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DECISION OF THE SOCIAL SECURITY COMMISSIONER
1. My decision is given under section 14 of the Social Security Act 1998. It is:
The decision of the Plymouth appeal tribunal under reference U/03/200/2003/00749, held on 26 April 2004, is not erroneous in point of law.
2. The issue in this case is whether the claimant’s Tax Free Service Invaliding Pension is to be taken into account in calculating his entitlement to incapacity benefit. He argues that it should be. The Secretary of State disagreed and the appeal tribunal confirmed the Secretary of State’s decision.
3. The tribunal’s chairman gave the claimant leave to appeal to a Commissioner. The Secretary of State has not supported the appeal.
4. Although incapacity benefit is a contributory benefit, its amount may depend on the claimant’s other income. Section 30DD of the Social Security Contributions and Benefits Act 1992 deals with reduction on account of pension payments. In short, it provides for the amount of incapacity benefit to be reduced by half of the amount by which a pension exceeds a threshold, currently £85 a week. So, if the pension is £105 a week, it exceeds the threshold by £20 and the amount of incapacity benefit is reduced by £10. ‘Pension payment’ is defined by section 30DD(5). The relevant part of the definition reads:
‘a periodical payment made in relation to a person under a personal pension scheme or, in connection with the coming to an end of an employment of his, under an occupational pension scheme or a public service pension scheme’.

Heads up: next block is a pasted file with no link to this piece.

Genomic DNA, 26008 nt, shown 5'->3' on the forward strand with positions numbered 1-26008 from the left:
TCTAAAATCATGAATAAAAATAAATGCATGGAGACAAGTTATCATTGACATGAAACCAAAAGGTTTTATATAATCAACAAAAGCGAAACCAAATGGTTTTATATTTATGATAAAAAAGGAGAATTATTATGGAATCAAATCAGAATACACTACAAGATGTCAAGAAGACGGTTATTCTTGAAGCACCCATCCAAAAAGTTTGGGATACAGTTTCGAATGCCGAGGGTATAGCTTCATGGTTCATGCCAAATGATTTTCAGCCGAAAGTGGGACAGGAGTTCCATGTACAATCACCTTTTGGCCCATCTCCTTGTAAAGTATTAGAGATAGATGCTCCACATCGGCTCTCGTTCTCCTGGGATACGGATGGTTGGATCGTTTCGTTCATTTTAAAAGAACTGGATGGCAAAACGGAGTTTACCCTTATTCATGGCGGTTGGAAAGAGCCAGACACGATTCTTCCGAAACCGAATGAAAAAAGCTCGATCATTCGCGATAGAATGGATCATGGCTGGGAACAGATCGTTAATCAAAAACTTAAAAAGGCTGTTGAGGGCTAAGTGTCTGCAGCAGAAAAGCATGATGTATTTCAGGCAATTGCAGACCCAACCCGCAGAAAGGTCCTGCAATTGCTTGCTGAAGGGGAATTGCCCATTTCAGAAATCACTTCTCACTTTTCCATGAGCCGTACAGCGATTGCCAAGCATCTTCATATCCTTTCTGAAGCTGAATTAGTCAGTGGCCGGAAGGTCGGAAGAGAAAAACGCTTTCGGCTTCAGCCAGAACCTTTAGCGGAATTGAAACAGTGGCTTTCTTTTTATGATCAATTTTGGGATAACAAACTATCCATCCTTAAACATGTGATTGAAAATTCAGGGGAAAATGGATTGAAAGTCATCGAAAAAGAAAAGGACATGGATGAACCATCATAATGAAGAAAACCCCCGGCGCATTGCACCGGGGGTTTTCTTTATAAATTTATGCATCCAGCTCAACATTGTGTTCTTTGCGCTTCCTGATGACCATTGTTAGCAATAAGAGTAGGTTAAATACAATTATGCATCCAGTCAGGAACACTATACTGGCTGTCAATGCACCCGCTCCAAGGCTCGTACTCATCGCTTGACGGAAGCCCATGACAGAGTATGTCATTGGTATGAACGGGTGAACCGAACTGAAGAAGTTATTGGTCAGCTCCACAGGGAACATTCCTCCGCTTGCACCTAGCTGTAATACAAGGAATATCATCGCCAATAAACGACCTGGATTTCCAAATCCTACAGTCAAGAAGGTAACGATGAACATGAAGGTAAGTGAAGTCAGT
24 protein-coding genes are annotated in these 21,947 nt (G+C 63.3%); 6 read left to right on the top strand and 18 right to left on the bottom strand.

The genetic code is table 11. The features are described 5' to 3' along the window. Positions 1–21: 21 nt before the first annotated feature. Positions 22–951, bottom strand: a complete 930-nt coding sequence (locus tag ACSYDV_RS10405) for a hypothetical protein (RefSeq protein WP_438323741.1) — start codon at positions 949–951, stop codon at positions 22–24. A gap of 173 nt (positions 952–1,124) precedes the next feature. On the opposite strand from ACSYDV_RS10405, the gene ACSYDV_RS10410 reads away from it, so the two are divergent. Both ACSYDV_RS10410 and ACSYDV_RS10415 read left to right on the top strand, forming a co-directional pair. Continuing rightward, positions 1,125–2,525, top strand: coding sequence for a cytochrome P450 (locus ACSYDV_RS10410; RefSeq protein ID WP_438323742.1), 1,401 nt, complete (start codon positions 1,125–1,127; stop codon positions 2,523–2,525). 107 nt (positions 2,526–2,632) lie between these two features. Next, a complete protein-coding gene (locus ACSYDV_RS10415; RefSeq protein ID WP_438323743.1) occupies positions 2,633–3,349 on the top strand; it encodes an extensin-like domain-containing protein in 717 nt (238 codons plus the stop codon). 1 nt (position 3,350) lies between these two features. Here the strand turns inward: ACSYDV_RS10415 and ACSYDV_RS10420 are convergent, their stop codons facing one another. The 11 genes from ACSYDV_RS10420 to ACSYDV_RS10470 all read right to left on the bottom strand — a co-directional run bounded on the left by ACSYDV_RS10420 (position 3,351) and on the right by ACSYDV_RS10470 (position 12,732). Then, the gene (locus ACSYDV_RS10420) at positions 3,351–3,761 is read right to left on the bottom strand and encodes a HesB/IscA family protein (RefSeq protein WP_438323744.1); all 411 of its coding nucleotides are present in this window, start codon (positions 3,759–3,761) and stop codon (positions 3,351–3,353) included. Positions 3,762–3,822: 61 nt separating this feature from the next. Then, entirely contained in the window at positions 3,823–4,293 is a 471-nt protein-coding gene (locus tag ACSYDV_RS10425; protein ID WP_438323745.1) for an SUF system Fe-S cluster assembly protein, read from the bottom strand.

Section 30DD(6) then adopts the definitions for those three types of pension scheme from the Pension Schemes Act 1993.
5. The claimant can succeed in either of two ways. One way is to show that the Tax Free Service Invaliding Pension is not paid under a ‘pension scheme’ as defined for the section. The other way is to show that the Pension comes within one of the disregards.
6. It is convenient to deal with first. There are two types of disregard. One disregards persons, the other disregards pension payments. Both are prescribed by Social Security (Incapacity Benefit) Regulations 1994. The former is covered by regulation 26 and consists of persons who are entitled to the care component of disability living allowance at the highest rate. The claimant is not so entitled. The latter is covered by regulation 21, which sets out three disregards, none of which applies.
7. The relevant definitions from section 1 of the Pension Schemes Act 1993 are:
‘"occupational pension scheme" means any scheme or arrangement which is comprised in one or more instruments or agreements and which has, or is capable of having, effect in relation to one or more descriptions or categories of employments so as to provide benefits, in the form of pensions or otherwise, payable on termination of service, or on death or retirement, to or in respect of earners with qualifying service in an employment of any such description or category;
‘"public service pension scheme" means an occupational pension scheme established by or under an enactment or the Royal prerogative or a Royal charter, being a scheme—
(a) all the particulars of which are set out in, or in a legislative instrument made under, an enactment, Royal warrant or charter, or
(b) which cannot come into force, or be amended, without the scheme or amendment being approved by a Minister of the Crown or government department,
and includes any occupational pension scheme established, with the concurrence of the Treasury, by or with the approval of any Minister of the Crown and any occupational pension scheme prescribed by regulations made by the Secretary of State and the Treasury jointly as being a scheme which ought in their opinion to be treated as a public service pension scheme for the purposes of this Act.’